2. What are the types of hospitals? Critically examine the present National Health Policy and its impact on the private healthcare industry in India.

CASE III
LIFE SAVING A PRIORITY OR SECONDARY?
A day after a man bled to death from his gunshot wounds in a city hospital after being turned away from two others, hospital managements claimed Tuesday that saving lives was their top priority. Tarun Gupta, a 47-year-old retail goods trader, died Monday after being shot by three unidentified men near his home in south Delhi’s Cannought area. His son rushed him from one hospital to another but both refused to admit him, evidently for fear of being embroiled in a medico-legal case.
Gupta was finally taken to the Holy Family hospital some distance away. But it was too late and doctors declared him dead.
As newspapers readers and others reacted with shock, hospital managements said human life was paramount.
“Life saving is the foremost duty of a doctor and a hospital. In accident or medico-legal cases (MLC), all that the doctor has to do is to fill the injury sheet, which in any case is a part of the assessment of the patient,” said S. K. Sharma, chairperson of the board of management and head of the critical care unit of Sri Gangaramji hospital.
“Doctors should not be afraid of getting involved in such cases. Their priority should be to save the person’s life,” Sharma told IANS.
According to officials, the hospital gets about 125 patients a day in its casualty department. Of these, five percent are MLC cases.
Added Harpreet Singh, chief administrator of Maxima Health: “I don’t want to comment about other hospitals, but if we get a patient who needs emergency life saving treatment, we will give it to him.
“Medico-legal cases keep happening. That doesn’t stop us from saving a person’s life first and then looking into the MLC side by side.”
Authorities at the LifeCare hospital agreed and said if it was a matter of saving a life, the hospital never refused an emergency case.
According to the hospital authorities, some hospitals hesitate in taking in MLC cases immediately because of financial implications. If a patient is not accompanied by a relative, the hospital administration might hold the medical staff responsible for unpaid bills, they fear.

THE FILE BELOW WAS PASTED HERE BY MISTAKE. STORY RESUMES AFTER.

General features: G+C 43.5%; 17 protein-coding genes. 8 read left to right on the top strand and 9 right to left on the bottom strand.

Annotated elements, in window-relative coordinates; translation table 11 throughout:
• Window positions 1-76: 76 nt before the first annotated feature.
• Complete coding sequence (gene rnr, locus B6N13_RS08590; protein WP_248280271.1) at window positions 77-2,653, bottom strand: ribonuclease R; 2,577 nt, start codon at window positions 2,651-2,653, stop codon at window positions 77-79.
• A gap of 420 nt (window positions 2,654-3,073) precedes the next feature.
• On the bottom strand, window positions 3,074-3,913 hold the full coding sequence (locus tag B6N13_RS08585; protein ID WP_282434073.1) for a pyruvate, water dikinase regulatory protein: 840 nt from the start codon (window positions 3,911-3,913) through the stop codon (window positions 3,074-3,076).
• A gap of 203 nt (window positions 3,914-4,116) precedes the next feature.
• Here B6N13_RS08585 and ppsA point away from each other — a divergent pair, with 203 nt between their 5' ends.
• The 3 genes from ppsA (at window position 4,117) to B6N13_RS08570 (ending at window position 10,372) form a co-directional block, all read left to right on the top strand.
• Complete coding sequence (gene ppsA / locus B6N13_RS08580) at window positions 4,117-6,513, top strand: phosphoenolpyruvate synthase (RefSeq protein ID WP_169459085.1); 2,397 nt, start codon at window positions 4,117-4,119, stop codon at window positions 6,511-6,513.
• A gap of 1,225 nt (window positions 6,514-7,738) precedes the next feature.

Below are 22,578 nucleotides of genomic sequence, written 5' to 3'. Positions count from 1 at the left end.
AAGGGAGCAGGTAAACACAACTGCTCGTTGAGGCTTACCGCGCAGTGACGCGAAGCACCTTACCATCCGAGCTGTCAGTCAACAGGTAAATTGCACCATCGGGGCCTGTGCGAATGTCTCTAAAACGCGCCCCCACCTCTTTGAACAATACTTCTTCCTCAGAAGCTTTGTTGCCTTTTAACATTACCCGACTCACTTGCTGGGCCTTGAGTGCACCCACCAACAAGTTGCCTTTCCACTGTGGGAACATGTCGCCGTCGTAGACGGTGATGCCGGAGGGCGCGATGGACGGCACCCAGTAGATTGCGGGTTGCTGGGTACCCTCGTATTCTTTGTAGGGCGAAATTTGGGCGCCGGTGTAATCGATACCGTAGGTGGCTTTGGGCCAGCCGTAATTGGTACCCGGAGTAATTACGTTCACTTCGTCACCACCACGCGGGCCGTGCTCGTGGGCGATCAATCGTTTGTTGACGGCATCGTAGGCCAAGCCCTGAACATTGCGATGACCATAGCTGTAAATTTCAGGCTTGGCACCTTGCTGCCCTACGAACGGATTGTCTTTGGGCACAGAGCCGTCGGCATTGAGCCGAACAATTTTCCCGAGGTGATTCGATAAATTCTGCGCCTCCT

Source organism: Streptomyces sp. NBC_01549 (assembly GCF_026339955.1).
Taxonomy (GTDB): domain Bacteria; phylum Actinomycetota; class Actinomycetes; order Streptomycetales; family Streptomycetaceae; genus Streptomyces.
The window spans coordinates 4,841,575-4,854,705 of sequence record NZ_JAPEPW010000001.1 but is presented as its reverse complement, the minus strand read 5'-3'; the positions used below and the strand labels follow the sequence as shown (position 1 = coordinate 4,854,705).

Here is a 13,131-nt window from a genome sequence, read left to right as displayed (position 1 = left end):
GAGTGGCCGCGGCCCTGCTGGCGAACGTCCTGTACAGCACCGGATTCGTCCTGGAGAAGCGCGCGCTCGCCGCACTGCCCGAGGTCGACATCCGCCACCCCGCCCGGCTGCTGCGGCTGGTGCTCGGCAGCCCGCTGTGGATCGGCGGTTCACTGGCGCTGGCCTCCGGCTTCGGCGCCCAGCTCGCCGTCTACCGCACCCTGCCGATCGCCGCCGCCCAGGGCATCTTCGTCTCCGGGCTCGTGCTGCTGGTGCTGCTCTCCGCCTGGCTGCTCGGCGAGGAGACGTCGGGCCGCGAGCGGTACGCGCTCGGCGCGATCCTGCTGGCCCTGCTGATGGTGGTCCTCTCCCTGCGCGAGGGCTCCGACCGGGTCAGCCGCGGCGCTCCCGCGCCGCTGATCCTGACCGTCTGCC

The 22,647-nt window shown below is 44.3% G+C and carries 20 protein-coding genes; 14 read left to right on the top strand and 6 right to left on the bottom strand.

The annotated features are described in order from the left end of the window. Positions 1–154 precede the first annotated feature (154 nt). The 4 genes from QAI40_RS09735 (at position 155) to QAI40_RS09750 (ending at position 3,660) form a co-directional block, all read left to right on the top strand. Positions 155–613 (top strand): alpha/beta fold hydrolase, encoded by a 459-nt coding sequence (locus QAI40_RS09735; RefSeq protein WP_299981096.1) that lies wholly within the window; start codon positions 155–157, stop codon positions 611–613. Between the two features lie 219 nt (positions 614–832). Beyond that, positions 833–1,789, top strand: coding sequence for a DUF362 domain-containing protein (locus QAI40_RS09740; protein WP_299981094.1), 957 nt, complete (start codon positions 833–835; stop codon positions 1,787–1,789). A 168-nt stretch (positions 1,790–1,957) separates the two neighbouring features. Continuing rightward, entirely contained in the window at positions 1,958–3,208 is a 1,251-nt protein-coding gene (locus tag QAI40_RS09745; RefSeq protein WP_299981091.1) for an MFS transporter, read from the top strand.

Questions:
1. What are the issues that influence a Doctor’s decision in accepting/rejecting any MLC and treating the patient?
2. “The psychological variables considerably influence the behavioral profile.” Discuss this statement in the context of above article.
3. Departmental relationships influence patient care. Outline the departmental relationship issues and discuss related dimensions such as conflict, insensitiveness, support of management, fear etc.
4. Discuss the process of selection and post selection processes to be followed by a hospital manager in selecting quality people.

CASE IV
Essential for Success – Training in Hospitals

Hospitals, today, have realised the need to shed their image of a cluttered and chaotic place. More health and quality-conscious Indian customers and international patients are on the lookout for cheaper yet superior healthcare facilities, which in turn have given a new dimension to the concept of care and indirectly to the training and development scenario. “Hospitals are being compared to hotels and airlines, and the customer is more demanding and expects nothing but warm and hospitable staff,” No more do patients just flock to hospitals for treatment. “To fulfill this demand, training and development has gained crucial importance,
Learning is a key to competitive advantage and training is seen as the means to achieve it. Training enables to continually work at improving services. “No organisation can choose whether or not to train, the only choice is the method. Our educational system provides us with technical knowledge and therefore it becomes imperative to provide soft skill training,”
Soft Skills: Soft skills play a vital role in hospitals to assuage emotionally distraught people who come to the hospital and expect empathy and attention. If the staff is not well trained to handle the customer tactfully, it can backfire on the image of the hospital. Some of the soft skills training programmes include self-awareness, confidence-building, inter-personnel skills, team spirit, corporate communication, behavioral management and leadership.
Leadership programmes: To hone the behavioral skills of its employees, hospitals have initiated leadership programmes for its attendants. An attendant meant to transfer patients from the OT to the ward needs to understand the importance of the process. Through training on process leadership this importance can be instilled. For a manager it is important that he achieves team work, resolve personal issues and extract performance out of his team.